Insight into the role of adsorbed formate in the oxidation of formic acid from pH-dependent experiments with Pt single-crystal electrodes

Mateusz J. Salamon, Valentín Briega-Martos, Angel Cuesta* (Corresponding Author), Enrique Herrero* (Corresponding Author)

*Corresponding author for this work

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The concentration dependence of the activity for the oxidation of formic acid at pH 1.2, 2.4, and 3.9 has been studied on Pt(1 1 1), Pt(1 0 0), and stepped Pt[n(1 1 1) × (1 1 0)] electrodes. The results clearly demonstrate that, in this pH range, formate, and not formic acid, is the active species. To analyse the data, a kinetic model in which adsorbed monodentate formate is the active intermediate has been proposed. On Pt(1 1 1), a steady increase in the reaction rate with increasing pH and a reaction order of 1 for the bulk formate concentration was obtained, in agreement with the proposed model. On the other hand, the competition between adsorbed hydrogen and formate for the adsorption sites on Pt(1 0 0) cancels both the concentration and the pH dependence of the reaction rate. On this electrode, the potential dependence of the reaction rate for the dehydrogenation of formic acid to COad was also studied and found to go through a maximum both at pH 1.2 and at pH 3.9, although the rate of dehydrogenation is slower and the maximum is broader at pH 3.9. The slower rate at the higher pH is consistent with the well-known fact that dehydrogenation of HCOOH is an acid-catalysed reaction. On Pt[n(1 1 1) × (1 1 0)] electrodes the behaviour observed is similar to that of Pt(1 1 1), with a reaction order of 1 for formate. The only significant difference with respect to the Pt(1 1 1) surface is the formation of COad due to the presence of (1 1 0) steps.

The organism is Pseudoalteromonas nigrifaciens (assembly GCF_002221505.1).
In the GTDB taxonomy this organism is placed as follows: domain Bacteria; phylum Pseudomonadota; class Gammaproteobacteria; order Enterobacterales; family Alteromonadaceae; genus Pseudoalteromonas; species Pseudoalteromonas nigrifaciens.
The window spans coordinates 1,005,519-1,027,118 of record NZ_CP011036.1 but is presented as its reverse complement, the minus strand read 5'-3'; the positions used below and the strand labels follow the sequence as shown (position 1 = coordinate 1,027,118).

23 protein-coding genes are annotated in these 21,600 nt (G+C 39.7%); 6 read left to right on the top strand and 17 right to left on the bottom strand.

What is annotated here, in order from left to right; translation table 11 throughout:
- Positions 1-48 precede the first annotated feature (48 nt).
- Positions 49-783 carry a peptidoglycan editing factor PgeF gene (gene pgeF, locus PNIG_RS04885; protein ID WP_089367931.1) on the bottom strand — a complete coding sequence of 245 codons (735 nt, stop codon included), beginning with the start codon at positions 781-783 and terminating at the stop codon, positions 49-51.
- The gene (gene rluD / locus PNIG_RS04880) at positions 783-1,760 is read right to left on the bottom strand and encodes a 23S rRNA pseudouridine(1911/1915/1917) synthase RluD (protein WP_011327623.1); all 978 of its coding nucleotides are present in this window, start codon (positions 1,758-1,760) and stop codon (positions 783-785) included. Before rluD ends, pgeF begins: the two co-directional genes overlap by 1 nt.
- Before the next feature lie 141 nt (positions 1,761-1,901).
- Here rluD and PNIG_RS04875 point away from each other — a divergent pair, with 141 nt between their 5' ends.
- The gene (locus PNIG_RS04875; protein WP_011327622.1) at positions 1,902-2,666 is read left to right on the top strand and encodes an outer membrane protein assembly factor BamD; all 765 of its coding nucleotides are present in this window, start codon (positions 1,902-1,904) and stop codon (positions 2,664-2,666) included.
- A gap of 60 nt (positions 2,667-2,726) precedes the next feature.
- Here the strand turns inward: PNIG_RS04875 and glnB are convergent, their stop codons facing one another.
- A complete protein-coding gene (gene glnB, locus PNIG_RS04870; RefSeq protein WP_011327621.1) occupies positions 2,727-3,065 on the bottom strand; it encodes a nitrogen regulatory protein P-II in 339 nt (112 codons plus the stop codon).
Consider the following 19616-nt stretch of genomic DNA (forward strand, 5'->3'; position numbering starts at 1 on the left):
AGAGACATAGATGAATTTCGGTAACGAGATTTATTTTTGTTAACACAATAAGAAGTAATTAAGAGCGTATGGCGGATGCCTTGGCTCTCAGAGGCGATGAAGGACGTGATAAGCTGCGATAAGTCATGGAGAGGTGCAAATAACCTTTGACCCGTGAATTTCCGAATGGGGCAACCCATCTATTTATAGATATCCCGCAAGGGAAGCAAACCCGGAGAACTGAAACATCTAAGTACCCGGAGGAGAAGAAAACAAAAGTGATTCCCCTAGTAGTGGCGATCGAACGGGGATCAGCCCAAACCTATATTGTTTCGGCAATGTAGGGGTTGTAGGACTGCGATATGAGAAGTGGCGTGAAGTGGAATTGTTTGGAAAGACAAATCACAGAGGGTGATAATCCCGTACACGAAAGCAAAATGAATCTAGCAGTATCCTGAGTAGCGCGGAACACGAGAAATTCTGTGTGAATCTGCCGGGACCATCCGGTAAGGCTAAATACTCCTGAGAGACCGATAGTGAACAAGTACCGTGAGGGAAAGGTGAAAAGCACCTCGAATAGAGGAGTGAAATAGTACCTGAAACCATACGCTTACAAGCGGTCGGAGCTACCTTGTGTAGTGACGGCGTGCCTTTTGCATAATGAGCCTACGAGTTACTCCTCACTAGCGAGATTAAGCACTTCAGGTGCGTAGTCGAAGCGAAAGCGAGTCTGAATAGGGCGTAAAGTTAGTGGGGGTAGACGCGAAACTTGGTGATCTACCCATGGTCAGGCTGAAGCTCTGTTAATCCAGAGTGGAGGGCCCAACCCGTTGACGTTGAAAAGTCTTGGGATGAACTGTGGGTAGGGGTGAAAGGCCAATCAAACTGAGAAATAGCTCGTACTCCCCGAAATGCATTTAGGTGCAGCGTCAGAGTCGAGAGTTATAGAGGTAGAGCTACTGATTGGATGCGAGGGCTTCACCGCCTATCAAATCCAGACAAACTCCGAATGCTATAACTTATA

Original languageEnglish
Article number116886
Number of pages7
JournalJournal of Electroanalytical Chemistry
Early online date13 Oct 2022
Publication statusPublished - 15 Nov 2022

Bibliographical note

This research was funded by Ministerio de Ciencia e Innovación (Spain) (grant number PID2019-105653GB-I00), Generalitat Valenciana (Spain) grant number PROMETEO/2020/063. M.S. and A.C. gratefully acknowledge the support of the University of Aberdeen.


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